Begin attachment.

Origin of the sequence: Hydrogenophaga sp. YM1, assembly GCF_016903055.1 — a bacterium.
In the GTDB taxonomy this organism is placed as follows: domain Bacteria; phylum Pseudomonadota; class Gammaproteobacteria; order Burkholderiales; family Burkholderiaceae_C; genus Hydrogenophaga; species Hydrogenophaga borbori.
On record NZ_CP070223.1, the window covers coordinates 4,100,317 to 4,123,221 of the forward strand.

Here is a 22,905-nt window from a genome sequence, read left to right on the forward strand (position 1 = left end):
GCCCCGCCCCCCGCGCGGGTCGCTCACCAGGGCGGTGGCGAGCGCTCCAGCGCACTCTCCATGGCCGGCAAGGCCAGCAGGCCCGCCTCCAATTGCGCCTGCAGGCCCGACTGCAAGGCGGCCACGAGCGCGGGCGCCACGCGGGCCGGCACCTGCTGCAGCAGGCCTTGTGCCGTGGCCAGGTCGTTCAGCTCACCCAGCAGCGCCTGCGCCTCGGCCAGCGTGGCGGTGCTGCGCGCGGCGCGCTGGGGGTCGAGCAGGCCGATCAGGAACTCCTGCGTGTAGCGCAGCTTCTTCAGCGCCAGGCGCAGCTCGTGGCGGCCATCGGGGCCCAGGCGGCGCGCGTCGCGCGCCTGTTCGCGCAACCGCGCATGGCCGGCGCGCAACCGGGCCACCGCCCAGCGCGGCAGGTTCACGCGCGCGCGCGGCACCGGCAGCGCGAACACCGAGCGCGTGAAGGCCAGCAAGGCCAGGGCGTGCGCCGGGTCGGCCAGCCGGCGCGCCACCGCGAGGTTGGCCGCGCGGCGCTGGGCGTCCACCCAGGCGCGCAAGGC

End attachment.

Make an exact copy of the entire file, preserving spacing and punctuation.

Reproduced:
Origin of the sequence: Hydrogenophaga sp. YM1, assembly GCF_016903055.1 — a bacterium.
In the GTDB taxonomy this organism is placed as follows: domain Bacteria; phylum Pseudomonadota; class Gammaproteobacteria; order Burkholderiales; family Burkholderiaceae_C; genus Hydrogenophaga; species Hydrogenophaga borbori.
On record NZ_CP070223.1, the window covers coordinates 4,100,317 to 4,123,221 of the forward strand.

Here is a 22,905-nt window from a genome sequence, read left to right on the forward strand (position 1 = left end):
GCCCCGCCCCCCGCGCGGGTCGCTCACCAGGGCGGTGGCGAGCGCTCCAGCGCACTCTCCATGGCCGGCAAGGCCAGCAGGCCCGCCTCCAATTGCGCCTGCAGGCCCGACTGCAAGGCGGCCACGAGCGCGGGCGCCACGCGGGCCGGCACCTGCTGCAGCAGGCCTTGTGCCGTGGCCAGGTCGTTCAGCTCACCCAGCAGCGCCTGCGCCTCGGCCAGCGTGGCGGTGCTGCGCGCGGCGCGCTGGGGGTCGAGCAGGCCGATCAGGAACTCCTGCGTGTAGCGCAGCTTCTTCAGCGCCAGGCGCAGCTCGTGGCGGCCATCGGGGCCCAGGCGGCGCGCGTCGCGCGCCTGTTCGCGCAACCGCGCATGGCCGGCGCGCAACCGGGCCACCGCCCAGCGCGGCAGGTTCACGCGCGCGCGCGGCACCGGCAGCGCGAACACCGAGCGCGTGAAGGCCAGCAAGGCCAGGGCGTGCGCCGGGTCGGCCAGCCGGCGCGCCACCGCGAGGTTGGCCGCGCGGCGCTGGGCGTCCACCCAGGCGCGCAAGGC